What Is The International Solar Alliance?

International Solar Alliance

Australia has been part of it for years and the USA just joined it – so, what is the International Solar Alliance (ISA)?

Championed by Indian Prime Minister Narendra Modi, the International Solar Alliance was launched at COP21 in Paris back in 2015. Initially conceived as a coalition of countries rich in solar energy resources, the ISA recently expanded its membership scope to include all UN member states willing to sign on.

Australia became a member in 2017 and was one of 19 founding members. There are now 101 members as at today, with the latest to join ISA ranks the USA.

U.S. Special Presidential Envoy for Climate John Kerry made the announcement at the COP26 climate summit in Glasgow late last night.

β€œIt has long been coming, and we are happy to join the International Solar Alliance, which Prime Minister Narendra Modi took the lead in making,” said Mr. Kerry. “This will be an important contribution to more rapid deployment of solar globally. It will be particularly important for developing countries.”

What Are The ISA’s Goals?

Basically, the ISA is about increasing the use and quality of solar power in meeting energy needs across member countries in a safe, convenient, affordable, equitable and sustainable manner.

International Solar Alliance’s Work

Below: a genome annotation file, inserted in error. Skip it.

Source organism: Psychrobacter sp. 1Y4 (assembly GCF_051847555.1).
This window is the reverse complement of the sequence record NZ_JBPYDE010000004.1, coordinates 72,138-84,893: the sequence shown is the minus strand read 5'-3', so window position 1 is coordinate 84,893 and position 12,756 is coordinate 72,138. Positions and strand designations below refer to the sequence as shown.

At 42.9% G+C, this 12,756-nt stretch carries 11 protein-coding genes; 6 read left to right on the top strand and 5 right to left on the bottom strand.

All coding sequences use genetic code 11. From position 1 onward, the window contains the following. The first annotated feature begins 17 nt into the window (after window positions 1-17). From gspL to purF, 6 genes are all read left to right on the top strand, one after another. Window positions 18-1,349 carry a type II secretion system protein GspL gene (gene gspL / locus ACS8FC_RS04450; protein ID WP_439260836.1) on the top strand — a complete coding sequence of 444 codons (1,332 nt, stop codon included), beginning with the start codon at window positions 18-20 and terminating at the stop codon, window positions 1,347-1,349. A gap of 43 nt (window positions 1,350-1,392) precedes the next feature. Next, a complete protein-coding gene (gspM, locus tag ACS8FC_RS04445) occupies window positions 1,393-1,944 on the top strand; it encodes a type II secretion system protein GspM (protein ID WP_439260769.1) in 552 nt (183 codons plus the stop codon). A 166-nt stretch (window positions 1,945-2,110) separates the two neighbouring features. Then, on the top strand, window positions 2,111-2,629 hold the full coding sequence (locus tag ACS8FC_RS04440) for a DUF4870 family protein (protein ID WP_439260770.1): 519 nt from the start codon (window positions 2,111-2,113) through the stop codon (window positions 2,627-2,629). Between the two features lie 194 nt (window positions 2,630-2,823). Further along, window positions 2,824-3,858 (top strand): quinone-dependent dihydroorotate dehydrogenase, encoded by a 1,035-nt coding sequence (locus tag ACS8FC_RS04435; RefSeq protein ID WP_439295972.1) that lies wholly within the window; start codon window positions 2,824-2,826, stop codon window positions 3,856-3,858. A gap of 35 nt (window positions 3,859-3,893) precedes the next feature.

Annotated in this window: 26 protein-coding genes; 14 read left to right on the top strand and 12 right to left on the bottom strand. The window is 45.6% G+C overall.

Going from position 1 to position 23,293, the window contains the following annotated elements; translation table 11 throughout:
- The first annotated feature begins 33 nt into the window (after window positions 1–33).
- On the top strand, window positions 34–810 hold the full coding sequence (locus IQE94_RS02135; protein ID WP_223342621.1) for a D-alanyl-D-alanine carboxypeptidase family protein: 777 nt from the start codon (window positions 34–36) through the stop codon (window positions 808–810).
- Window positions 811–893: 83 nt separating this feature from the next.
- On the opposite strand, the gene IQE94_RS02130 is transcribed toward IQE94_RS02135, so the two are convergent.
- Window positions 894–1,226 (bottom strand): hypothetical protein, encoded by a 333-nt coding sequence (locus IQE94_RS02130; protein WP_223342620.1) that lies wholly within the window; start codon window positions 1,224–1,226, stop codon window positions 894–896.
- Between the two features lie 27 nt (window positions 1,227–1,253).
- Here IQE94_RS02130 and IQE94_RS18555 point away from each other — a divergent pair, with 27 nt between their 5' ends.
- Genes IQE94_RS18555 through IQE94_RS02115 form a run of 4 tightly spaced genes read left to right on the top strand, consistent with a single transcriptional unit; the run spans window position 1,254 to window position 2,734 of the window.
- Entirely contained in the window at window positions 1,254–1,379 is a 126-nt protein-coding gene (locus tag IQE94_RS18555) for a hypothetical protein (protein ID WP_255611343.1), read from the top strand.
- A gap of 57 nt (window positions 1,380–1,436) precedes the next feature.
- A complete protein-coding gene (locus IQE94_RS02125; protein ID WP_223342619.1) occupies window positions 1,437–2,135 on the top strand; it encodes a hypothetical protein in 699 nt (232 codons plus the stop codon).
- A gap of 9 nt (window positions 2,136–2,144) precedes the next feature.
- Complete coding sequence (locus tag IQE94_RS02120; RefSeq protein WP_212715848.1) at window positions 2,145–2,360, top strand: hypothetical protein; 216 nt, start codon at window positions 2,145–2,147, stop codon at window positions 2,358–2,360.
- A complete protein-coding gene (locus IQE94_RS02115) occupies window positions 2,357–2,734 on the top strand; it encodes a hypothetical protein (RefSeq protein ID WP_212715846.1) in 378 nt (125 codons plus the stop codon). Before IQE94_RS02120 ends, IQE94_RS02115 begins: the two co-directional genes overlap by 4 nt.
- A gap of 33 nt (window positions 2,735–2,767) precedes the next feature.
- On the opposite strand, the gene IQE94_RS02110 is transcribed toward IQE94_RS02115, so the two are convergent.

The ISA has been focusing on six programmes:

  • Scaling Solar Application for Agricultural Use
  • Affordable Finance At Scale
  • Scaling Solar Mini-Grids
  • Scaling Solar Rooftop
  • Scaling Solar E-mobility & Storage
  • Solar Parks

While things perhaps haven’t moved as quickly as originally intended, the Alliance has reportedly established a solar project pipeline of nearly 5 GW installed capacity – and it is about to embark on its most ambitious project to date.

What Is Green Grids Initiative – One Sun One World One Grid?

This initiative, known as GGI-OSOWOG to its friends, was launched at the COP26 climate conference.

Led by the Governments of India and the UK, implemented by ISA, and in partnership with the World Bank Group, it aims to see affordable solar-generated electricity flows to regions that need it most. As part of this, GGI-OSOWOG will support the mobilising of US$1 trillion of funding by 2030 to assist developing countries in expanding their solar power grids to meet their energy access, security and transition needs.

The initiative’s first phase will drive interconnectivity across the Middle East, South Asia and Southeast Asia, the second will focus on Africa and the third on global green grids interconnection. Ultimately, and all going to plan, 140 countries will be connected to round-the-clock green electricity, creating a global ecosystem of interconnected renewables – including wind power – backed by energy storage.

“This network has the potential to be a modern engineering marvel, and a catalyst for effectively mitigating climate change in the next decade,” said ISA Director General Dr. Ajay Mathur earlier this month. “The One Sun Declaration is multilateralism in action, with leaders of the world coming together to drive sustainable impactful change for a cleaner planet and a greener economy.”

Australia is a member of the Green Grids Initiative – One Sun One World One Grid Steering Committee. You can learn more about GGI-OSOWOG here.

About Michael Bloch

Michael caught the solar power bug after purchasing components to cobble together a small off-grid PV system in 2008. He's been reporting on Australian and international solar energy news ever since.

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